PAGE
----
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nascarnage
sometimes, they turn right.
by adam kraemer (@DryWryBred)
4.9.08
sports


More than two years ago, as I’ve mentioned on occasion, I was hired for a part-time job that pays me to watch TV. I’m still not making that up. Come in, sit down at a viewing station, get paid. Well, there’s more to it than that, but that’s not important right now.

Sounds great, though, right? Well, the kicker is that I can't actually pick the shows that I watch (try having to sit through a two-hour long Lifetime movie called “When Husbands Cheat” … bleah), so I've found myself getting assigned to view all sorts of crazy things. You haven’t lived until you’ve seen (in detail) how they make bacon these days.

Point is, one of the things I've had to watch on a regular basis is NASCAR. Now, I’d never watched NASCAR before. I knew nothing about it. I recognized some names, I understood what it meant when they said someone was heading in for a pit stop, I was clever enough to figure out what a caution flag was, but beyond that, I was pretty much seeing everything for the first time.

(Until then, the only car races I'd ever seen that interested me were in nostalgia movies like "American Graffiti" and "Grease." Apparently, teenagers had nothing to do before the Vietnam War but race cars down straightaways. I feel like marijuana might have been somehow responsible for ending that.)

Anyway, I discovered that NASCAR could be surprisingly interesting. I say “surprisingly” because I grew up in the part of the Northeastern section of this country that long looked down on stock car racing as something “other” people were into. It wasn’t that we thought poorly of it, but if we wanted to be bored to death on a weekend afternoon watching a group of men do the same thing over and over again for hours at a time, we’d turn on golf.

Sure, there were people who loved NASCAR, but where I came from, they were the same people who thought professional wrestling was real. They still might.

Which is why, again, I say “surprisingly.” First of all, the commentary absolutely served to keep things interesting. Those guys do a hell of a job. (Though part of my job required identifying which commentator was talking and, honestly, it’s not always easy to tell Wally Dallenbach from Benny Parsons).

Secondly, I realized just how much goes into the whole racing process. When people argue that it’s not a sport, these days I can muster up a (short) diatribe on the coordination that it takes, the stamina required, strategy involved, and the skill it takes to stay alive. Then I can take a long shower so I don’t feel dirty anymore. It’s amazing.

I feel I should also mention that just last month I learned something else about NASCAR. If you're flying through Atlanta on your way to Indianapolis, and your flight out of New York is delayed by three hours so you won't get to Atlanta until about midnight, it is imperative that you follow these directions to a tee: 1) check and see if there's a NASCAR event at the Atlanta Speedway the following day. 2) if there is, do not wait until you land in that fair city to try to find a hotel room.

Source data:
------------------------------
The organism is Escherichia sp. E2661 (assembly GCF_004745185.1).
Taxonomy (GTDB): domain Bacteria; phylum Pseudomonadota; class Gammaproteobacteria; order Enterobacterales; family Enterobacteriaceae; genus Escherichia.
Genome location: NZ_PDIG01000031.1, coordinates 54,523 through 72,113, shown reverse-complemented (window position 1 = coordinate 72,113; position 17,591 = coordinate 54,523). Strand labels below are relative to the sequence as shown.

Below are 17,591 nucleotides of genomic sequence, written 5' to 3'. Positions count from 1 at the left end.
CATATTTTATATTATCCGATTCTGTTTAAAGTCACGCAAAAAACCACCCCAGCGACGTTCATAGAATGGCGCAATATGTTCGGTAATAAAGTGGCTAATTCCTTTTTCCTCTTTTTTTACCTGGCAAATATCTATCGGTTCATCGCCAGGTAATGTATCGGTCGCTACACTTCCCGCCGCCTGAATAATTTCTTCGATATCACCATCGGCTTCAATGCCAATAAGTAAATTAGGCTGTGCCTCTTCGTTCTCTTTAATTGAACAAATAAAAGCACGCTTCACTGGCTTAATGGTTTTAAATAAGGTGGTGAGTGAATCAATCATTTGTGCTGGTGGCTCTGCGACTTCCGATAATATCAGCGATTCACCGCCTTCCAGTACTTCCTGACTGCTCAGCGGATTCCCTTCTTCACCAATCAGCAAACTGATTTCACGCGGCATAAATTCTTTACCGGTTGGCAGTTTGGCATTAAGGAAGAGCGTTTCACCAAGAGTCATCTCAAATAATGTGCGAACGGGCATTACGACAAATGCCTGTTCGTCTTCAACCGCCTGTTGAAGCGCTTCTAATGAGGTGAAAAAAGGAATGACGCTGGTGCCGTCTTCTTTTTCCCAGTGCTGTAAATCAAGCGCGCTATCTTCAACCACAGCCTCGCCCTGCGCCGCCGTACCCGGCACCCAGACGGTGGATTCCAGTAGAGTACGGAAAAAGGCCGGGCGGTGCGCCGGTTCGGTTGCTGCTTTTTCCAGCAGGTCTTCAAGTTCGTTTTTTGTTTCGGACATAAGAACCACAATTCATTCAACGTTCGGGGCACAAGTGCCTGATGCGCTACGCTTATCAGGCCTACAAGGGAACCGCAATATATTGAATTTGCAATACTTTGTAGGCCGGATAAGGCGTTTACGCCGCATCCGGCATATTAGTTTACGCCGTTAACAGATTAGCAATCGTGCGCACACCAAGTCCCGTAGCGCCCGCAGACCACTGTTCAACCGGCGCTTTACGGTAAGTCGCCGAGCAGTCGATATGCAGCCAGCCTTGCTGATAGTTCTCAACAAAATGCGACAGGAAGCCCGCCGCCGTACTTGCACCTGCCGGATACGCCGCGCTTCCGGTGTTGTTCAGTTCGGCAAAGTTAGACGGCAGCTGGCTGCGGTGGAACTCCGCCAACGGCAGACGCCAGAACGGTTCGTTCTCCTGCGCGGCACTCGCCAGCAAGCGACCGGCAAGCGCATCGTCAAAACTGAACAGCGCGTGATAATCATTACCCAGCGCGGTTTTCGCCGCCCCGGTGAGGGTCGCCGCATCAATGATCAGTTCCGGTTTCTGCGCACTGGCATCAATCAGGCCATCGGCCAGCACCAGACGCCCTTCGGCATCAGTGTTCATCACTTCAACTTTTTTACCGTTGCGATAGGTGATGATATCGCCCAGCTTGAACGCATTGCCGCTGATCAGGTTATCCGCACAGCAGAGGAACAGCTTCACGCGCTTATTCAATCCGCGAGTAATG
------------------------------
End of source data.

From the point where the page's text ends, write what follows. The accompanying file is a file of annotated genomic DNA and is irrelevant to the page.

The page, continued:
On a related note, if you ever find yourself having to stay overnight in the Atlanta airport with about 200 of your closest strangers, call me. I can tell you exactly where the least comfortable place on the floor is located.

That said, I do have a ton of questions about the sport -- and yes, any action where competitors race with each other at 200 mph, enduring hours at a time in a sweltering chamber where the penalty for messing up could be death, that's a sport in my mind. I wish I could blog like Lewis Franck (if you happen to be a NASCAR fan, check his stuff out, too) Hell, someone explain to me the difference between a Busch series car and a Cup series car. They look the same to me, I’m sorry to admit. I just don’t know what I’m looking for.

Actually, I think maybe I'd be less proud if I didn't have any questions about NASCAR.

Regardless, this is where you, my faithful readers, can help me out. It’s only fair since you’re all significantly better off in life from taking the free advice I give out all the time. Right?

Now, I'm not too proud to admit when I don’t know something. I’ll let you sound off on your picks for Driver of the Year (Yes, I'm a blogger there. Yes, they promised me a free trip to Vegas), predictions for who’s gonna kiss the ground at the Brickyard, and whether Barry Maguire ever stops smiling (he might actually be Car Crazy).

All that aside, and the questions I wrote above notwithstanding, here’s one for you: I notice that year after year there seem to be two classes of drivers: the ones who are going to win, and the ones who aren’t (bear with me). You look at drivers like Jeff Gordon, Jimmie Johnson, or Carl Edwards in NASCAR. Or Dario Franchitti and Helio Castroneves in IndyCar. These guys are going to win. Then you look down the field and you see names that just never make it into the top ten, guys who have been driving five, ten, who knows how many years and yet have never been in contention (and forgive me if I’m wrong about this; I rarely know what I'm talking about), a Johnny Benson or a P.J. Jones, to name two (I think).